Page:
•  From the Los Angeles Times this morning:

    "The U.S. will pay Pfizer $5.29 billion for 10 million treatment courses of its experimental COVID-19 pill if regulators authorize the drug — the nation’s largest purchase agreement yet for a COVID-19 therapy.

    "Pfizer asked the Food and Drug Administration on Tuesday to authorize emergency use of the pill, which has been shown to significantly cut the rate of hospitalizations and deaths among people with coronavirus infections.

    "The FDA is already reviewing a competing pill from Merck and will hold a public meeting on it later this month."

    Published on: November 24, 2021

    •  Streamable reports that "Amazon is in talks with the NFL to buy a minority stake into the league’s media properties, including NFL Network, NFL RedZone, and even As Amazon is already the exclusive home for the NFL’s Thursday Night Football, it could be said that this further investment into the League will set the groundwork for an eventual play at NFL Sunday Ticket, the NFL’s out-of-market broadcasting service. The current deal with DIRECTV ends in 2022, and Amazon, along with Disney, ViacomCBS, Comcast/NBCUniversal, Apple, and basically any giant media company will likely make a play for the rights.

    "Amazon shelled out big bucks to secure the rights to Thursday Night Football earlier this year as part of the NFL's monstrous 10-year media deal, which also includes CBS, NBC, FOX, and ESPN. TNF will now stream exclusively on Amazon Prime Video for the next decade. Amazon would love nothing more than to partner its Thursday night offerings with the full slate of Sunday afternoon games, too."

    Published on: November 24, 2021

    •  From Newsweek:

    "Amid ongoing concerns about the U.S. supply chain, one major CEO is giving President Joe Biden props for his handling of the problem … Walmart CEO Doug McMillion praised the Biden administration's actions and noted that they are having a noticeable impact. He singled out the deal brokered to keep major ports open 24 hours a day as helping move containers of cargo at a quicker rate."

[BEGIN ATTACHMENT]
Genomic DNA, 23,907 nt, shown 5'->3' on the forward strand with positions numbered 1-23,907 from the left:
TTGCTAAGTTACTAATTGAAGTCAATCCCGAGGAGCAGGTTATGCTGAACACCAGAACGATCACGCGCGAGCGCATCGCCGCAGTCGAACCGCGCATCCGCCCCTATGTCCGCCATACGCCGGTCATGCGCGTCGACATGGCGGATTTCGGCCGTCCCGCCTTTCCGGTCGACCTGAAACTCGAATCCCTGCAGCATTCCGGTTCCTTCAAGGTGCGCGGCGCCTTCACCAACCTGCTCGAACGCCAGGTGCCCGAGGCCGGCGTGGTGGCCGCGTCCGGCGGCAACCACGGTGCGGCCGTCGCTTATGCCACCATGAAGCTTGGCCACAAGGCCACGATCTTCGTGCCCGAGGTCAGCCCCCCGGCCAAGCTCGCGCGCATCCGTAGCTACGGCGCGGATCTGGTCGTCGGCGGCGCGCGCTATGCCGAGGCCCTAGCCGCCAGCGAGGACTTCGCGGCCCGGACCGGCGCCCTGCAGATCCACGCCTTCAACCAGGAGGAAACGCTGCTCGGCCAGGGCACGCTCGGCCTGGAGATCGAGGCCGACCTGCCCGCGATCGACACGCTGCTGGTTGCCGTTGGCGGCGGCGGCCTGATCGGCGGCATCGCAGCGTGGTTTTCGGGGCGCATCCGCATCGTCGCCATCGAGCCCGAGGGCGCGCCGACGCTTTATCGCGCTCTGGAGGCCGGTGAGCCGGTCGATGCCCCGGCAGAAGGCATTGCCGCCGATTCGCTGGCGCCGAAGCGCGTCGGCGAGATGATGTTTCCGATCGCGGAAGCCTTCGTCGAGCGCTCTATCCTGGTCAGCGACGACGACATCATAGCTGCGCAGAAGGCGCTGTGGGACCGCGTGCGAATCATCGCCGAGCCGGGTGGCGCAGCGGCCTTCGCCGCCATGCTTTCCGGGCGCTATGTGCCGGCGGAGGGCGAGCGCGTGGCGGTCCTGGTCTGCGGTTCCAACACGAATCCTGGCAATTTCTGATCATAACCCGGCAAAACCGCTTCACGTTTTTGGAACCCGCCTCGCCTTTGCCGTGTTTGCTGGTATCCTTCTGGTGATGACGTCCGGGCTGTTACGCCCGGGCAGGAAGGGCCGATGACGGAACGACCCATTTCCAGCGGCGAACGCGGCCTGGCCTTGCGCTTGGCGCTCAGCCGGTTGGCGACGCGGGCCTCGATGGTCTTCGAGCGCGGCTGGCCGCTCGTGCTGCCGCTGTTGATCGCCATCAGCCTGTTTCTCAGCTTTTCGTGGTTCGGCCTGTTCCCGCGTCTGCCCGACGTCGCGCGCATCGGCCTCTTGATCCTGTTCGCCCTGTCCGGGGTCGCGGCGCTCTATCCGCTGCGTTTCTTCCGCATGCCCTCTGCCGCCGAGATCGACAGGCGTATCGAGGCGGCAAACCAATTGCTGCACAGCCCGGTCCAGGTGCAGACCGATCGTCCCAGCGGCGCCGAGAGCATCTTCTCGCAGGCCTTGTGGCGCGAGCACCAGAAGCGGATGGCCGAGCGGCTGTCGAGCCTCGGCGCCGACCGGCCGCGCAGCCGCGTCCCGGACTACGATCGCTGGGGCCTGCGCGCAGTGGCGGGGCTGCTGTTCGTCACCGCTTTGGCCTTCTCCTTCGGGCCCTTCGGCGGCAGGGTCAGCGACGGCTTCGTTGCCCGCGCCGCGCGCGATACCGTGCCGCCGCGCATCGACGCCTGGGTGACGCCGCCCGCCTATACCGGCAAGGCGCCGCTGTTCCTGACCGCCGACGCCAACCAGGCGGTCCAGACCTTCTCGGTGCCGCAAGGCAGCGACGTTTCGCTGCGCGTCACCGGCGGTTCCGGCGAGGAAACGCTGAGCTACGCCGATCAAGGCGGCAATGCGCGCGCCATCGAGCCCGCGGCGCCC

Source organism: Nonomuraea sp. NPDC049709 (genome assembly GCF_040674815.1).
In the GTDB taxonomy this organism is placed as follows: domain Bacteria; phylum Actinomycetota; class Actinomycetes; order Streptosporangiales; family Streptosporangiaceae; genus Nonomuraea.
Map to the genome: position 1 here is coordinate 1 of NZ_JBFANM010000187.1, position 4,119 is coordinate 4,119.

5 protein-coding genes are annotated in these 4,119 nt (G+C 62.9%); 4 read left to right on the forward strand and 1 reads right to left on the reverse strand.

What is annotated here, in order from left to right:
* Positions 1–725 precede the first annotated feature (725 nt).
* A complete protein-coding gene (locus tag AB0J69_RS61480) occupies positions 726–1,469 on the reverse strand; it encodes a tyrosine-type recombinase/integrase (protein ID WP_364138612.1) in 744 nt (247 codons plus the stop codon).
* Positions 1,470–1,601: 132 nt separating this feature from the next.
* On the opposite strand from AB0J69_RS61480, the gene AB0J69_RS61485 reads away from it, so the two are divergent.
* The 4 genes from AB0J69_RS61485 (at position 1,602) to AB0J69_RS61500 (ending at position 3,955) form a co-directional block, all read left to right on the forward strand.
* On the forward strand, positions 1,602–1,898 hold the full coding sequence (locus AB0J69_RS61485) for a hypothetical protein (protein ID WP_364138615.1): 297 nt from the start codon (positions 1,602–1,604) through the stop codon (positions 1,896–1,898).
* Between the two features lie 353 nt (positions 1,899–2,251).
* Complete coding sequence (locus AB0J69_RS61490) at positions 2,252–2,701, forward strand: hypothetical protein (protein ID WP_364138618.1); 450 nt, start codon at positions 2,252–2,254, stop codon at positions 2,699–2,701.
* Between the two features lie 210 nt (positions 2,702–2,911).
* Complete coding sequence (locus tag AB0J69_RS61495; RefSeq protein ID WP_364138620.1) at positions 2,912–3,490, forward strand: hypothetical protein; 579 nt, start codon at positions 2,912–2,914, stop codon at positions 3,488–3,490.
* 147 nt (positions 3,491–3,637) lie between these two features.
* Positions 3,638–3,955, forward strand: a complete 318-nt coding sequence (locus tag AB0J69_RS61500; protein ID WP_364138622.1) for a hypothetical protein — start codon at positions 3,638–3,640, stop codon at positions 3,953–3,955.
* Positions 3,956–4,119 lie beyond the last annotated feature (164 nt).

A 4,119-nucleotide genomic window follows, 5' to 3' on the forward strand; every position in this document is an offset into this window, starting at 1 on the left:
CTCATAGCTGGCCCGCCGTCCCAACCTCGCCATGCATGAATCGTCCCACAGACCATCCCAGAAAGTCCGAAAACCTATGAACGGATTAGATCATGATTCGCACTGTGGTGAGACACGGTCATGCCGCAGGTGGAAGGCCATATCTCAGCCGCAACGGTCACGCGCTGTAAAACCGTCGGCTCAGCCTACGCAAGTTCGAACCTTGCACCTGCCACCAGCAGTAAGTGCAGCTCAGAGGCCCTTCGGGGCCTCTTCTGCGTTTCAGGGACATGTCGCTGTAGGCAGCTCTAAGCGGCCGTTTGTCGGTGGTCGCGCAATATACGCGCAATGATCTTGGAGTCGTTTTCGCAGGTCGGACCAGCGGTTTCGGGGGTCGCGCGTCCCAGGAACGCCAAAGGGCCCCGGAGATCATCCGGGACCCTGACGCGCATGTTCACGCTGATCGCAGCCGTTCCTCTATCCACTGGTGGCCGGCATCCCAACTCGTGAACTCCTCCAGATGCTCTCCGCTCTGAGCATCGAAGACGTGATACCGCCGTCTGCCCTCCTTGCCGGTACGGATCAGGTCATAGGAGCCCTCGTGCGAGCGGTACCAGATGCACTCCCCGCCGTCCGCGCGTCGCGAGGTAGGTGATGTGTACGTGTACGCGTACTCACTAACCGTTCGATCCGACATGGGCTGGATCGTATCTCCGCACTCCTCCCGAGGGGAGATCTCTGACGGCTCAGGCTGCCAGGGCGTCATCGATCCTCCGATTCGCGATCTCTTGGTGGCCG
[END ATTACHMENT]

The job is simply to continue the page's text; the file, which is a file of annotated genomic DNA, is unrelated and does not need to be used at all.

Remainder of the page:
"The combination of private enterprise and government working together has been really successful," McMillon said. "We've had a lot of participation, been able to participate in solving some of these congestion issues, so I would like to give the administration credit for helping do things like get the ports open 24 hours a day, to open up some of the trucking lines...and then all the way through the supply chain there's been a lot of innovation."

    The story says that "the notion that consumer spending is outpacing supply has led some economists to predict that shortages could persist until 2023. Companies are also driving the shortfall, ordering and stockpiling more goods than they actually need … 

    Walmart and its competitor Target have notably been able to keep shelves stocked as the holiday shopping season gets underway. McMillon told customers that the chain's U.S. inventory was up over 11 percent in the third quarter. Target also reported that its inventory levels were up 20 percent compared to the same time in 2020."

    Published on: November 24, 2021

    …will return next week.  Happy Thanksgiving!